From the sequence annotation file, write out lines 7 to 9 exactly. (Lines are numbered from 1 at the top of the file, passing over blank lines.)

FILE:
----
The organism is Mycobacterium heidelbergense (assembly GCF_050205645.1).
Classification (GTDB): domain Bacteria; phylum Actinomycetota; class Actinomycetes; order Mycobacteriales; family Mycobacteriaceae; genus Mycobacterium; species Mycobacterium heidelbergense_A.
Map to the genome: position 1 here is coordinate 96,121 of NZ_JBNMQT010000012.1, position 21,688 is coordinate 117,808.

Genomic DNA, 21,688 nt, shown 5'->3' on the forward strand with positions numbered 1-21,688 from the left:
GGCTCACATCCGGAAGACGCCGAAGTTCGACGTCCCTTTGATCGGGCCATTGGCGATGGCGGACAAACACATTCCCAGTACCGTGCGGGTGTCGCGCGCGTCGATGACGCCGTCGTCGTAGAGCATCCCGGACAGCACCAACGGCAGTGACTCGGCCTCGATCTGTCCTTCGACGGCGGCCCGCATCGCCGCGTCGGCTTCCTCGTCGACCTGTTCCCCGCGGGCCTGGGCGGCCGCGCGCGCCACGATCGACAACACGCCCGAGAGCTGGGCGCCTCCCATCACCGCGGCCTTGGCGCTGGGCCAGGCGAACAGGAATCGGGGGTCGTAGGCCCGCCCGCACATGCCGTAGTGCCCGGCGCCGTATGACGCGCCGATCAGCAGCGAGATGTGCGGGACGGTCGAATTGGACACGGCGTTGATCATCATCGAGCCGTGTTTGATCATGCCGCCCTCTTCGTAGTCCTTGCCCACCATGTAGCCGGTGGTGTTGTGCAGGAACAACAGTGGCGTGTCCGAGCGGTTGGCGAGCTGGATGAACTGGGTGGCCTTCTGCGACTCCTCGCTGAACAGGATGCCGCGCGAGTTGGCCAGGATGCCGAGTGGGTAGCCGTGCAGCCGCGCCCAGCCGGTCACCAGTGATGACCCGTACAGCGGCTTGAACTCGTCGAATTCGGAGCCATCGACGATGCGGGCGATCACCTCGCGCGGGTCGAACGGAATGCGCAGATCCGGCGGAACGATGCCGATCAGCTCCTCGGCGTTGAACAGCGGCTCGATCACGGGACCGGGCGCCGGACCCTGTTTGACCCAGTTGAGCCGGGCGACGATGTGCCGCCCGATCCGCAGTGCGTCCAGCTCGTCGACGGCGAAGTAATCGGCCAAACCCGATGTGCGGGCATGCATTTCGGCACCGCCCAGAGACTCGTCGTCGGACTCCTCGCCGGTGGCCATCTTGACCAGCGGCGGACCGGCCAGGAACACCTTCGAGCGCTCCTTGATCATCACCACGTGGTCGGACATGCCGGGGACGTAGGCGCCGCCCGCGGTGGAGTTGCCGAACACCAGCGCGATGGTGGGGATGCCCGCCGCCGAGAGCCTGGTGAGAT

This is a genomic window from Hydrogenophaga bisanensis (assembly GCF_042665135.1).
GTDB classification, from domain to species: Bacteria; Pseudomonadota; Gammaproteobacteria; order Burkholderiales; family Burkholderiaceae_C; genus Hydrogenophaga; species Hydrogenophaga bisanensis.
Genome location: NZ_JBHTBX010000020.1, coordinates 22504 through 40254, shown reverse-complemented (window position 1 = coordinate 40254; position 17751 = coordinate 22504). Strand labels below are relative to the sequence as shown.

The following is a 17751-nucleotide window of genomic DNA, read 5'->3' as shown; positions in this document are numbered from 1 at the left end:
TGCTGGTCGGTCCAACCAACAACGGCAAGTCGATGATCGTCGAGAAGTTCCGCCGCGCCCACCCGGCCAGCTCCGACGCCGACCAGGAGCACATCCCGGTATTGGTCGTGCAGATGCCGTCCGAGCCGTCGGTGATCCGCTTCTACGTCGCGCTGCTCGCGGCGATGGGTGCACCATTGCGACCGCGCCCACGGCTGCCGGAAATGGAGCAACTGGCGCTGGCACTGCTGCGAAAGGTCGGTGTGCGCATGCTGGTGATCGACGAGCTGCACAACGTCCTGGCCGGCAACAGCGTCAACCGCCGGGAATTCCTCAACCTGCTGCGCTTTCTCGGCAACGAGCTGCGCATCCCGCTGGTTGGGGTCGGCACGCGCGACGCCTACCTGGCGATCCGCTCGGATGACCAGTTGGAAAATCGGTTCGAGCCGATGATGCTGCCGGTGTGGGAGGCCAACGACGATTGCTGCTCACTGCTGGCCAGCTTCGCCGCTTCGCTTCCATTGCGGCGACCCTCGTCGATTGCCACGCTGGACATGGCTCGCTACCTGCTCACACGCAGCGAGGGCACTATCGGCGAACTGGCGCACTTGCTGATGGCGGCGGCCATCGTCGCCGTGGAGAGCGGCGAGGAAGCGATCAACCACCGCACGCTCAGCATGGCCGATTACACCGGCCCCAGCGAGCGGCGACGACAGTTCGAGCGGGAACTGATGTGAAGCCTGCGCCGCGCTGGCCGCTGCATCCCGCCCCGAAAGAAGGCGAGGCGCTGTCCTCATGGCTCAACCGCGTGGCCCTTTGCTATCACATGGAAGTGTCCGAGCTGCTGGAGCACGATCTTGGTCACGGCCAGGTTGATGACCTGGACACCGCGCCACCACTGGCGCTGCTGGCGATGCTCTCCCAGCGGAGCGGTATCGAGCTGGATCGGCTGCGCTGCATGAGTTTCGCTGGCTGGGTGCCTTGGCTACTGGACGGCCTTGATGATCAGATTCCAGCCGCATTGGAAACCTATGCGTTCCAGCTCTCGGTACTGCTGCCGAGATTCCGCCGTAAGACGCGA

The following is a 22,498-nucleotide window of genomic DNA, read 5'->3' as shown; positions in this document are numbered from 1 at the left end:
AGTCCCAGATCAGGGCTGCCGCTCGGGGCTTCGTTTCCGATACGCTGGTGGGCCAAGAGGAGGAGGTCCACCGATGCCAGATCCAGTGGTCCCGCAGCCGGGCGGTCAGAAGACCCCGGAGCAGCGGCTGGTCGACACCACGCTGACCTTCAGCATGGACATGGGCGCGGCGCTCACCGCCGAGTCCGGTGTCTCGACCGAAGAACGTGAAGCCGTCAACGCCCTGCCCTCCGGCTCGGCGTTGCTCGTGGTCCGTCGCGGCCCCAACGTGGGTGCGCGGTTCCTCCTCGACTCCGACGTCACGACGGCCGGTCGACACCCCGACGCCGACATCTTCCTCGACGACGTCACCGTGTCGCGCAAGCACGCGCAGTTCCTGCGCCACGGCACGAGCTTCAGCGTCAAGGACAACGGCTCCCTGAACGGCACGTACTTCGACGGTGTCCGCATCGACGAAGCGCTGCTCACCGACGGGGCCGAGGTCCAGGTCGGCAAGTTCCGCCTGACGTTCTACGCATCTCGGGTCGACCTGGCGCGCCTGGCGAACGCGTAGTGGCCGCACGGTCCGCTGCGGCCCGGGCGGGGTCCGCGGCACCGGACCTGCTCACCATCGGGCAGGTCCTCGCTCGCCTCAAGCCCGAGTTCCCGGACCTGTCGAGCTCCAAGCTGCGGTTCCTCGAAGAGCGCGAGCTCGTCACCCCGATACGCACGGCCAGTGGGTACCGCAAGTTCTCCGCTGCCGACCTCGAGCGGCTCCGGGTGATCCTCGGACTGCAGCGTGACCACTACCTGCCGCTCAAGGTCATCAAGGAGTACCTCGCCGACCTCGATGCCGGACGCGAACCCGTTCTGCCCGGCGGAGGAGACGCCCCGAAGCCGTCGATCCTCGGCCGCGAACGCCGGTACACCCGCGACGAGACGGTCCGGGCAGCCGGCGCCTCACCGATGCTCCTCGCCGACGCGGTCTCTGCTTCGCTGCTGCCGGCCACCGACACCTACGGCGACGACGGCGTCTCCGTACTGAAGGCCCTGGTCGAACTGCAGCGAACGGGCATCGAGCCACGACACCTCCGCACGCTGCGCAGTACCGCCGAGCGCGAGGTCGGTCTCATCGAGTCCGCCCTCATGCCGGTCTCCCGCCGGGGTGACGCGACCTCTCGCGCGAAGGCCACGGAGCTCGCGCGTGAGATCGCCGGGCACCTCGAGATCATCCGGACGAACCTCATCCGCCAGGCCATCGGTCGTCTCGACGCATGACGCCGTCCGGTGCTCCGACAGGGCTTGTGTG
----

GTDB classification, from domain to species: Bacteria; Pseudomonadota; Gammaproteobacteria; order Burkholderiales; family Burkholderiaceae_C; genus Hydrogenophaga; species Hydrogenophaga bisanensis.
Genome location: NZ_JBHTBX010000020.1, coordinates 22504 through 40254, shown reverse-complemented (window position 1 = coordinate 40254; position 17751 = coordinate 22504). Strand labels below are relative to the sequence as shown.

The following is a 17751-nucleotide window of genomic DNA, read 5'->3' as shown; positions in this document are numbered from 1 at the left end: